What is even the point of a funeral without strippers?

Socialists of most varieties tend to consider themselves progressives. However, oftentimes when socialists obtain power they act very conservative. China’s Ministry of Culture is a good example of this. The agency, from what I can find, seems to focus on preserving many traditional Chinese values. The Soviet Union also had a Ministry of Culture that often tried to enforce many traditional Russian values. I don’t begrudge individuals who hold traditional values and wish to see others voluntarily adopt those values but I do have a problem when government agencies try to enforce traditional values at the point of a gun, which is what self-proclaimed progressive socialist governments often do.

Written by Christopher Burg

February 21st, 2018 at 10:30 am

Never Trust a Popularis

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If somebody asked me to describe Trump’s politics, I would label him a popularis. By that I don’t mean he favors the poor but favors the masses specifically because he believes doing so will grant him political power. The problem with populares is that you can never been sure which direction they’re going to go on any given issue at any point in time. Take the issue of gun control. A principled individual, whether they favor gun control or gun rights, will take a predictable stance on the issue. A popularis, on the other hand, will change their stance depending on the direction of the wind. One moment they might be attending a National Rifle Association (NRA) meeting to garner support from gun owners, the next they might be pushing gun control:

In the wake of last week’s shooting Parkland Florida—which left 17 people dead—President Donald Trump announced his intention to ban bump stocks.

“Just a few moments ago I signed a memo directing the attorney general to propose regulations that ban all devices that turn legal weapons into machine guns,” said Trump in a public address Tuesday afternoon, “I expect these regulations to be finalized, Jeff, very soon” addressing Attorney General Jeff Sessions directly.

The President’s memo demands that the Department of Justice complete an ongoing review of whether bump stocks—a device which greatly increases the rate of fire of a semi-automatic weapon—are currently prohibited by current federal laws restricting machine guns.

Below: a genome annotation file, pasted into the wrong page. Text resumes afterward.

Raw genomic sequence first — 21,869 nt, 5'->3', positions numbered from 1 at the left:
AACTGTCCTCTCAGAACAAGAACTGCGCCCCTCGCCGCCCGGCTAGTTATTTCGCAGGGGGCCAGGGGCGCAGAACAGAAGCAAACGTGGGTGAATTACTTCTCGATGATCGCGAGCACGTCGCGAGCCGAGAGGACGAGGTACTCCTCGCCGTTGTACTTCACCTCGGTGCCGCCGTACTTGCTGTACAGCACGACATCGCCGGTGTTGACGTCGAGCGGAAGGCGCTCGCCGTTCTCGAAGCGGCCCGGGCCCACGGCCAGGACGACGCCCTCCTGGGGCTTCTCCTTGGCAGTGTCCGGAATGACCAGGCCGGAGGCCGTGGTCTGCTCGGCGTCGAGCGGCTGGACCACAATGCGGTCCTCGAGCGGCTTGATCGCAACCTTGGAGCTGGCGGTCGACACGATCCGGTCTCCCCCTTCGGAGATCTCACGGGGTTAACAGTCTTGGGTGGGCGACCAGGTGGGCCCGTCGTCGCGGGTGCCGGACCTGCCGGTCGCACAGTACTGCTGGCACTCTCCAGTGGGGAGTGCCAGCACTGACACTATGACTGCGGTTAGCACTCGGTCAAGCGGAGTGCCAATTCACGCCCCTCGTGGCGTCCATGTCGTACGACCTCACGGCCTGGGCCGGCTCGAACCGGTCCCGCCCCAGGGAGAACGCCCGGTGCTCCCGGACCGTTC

I think my favorite claim about this announcement is that Trump is playing four dimensional chess. Such claims give Trump far too much credit. He knows that gun control is being demanded by a lot of people as it always is after a mass shooting. As a popularis, he wants to please those individuals so he’s giving them some gun control. However, he also doesn’t want to upset gun owners so he’s trying to give gun control advocates just enough to take the edge off of their hunger without angering gun owners too much.

Whether he’s playing four dimensional chess or being a popularis I will take this moment to mention that I pointed out that Trump wasn’t a staunch believer in gun rights when so many others, including the NRA, claimed he was.

Written by Christopher Burg

February 21st, 2018 at 10:00 am

The States has Decided to Keep Its Political Prisoner

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Anybody who paid attention to the trial of Ross Ulbricht knows that he was railroaded. The judge ruled his defense inadmissible. Then when several officers involved with hunting down Ulbricht were found to have been corrupt, thus bringing the validity of any claims they made during the trial into question, but new trial was called. Ulbricht’s lawyer has continued to push for a new trial despite these setbacks. Unfortunately, it looks like the State will keep its political prisoner:

The federal judge overseeing the trial of Ross Ulbricht, the man convicted of creating the underground Silk Road drug website, has denied the Ulbricht legal team’s attempt to extend the normal three-year window for “post-conviction relief.” In essence, the move stifles Ulbricht’s new attorney’s extraordinary effort to re-open the case with new exculpatory evidence, on the off-chance that it exists.

Don’t forget that all of this was done because of a fucking website. Ulbricht was never charged with manufacturing, selling, or distributing any illegal substances. The only thing he was guilty of was running a website. But the State needed to make an example out of somebody and Ulbricht was the person it could get.

Written by Christopher Burg

February 20th, 2018 at 10:00 am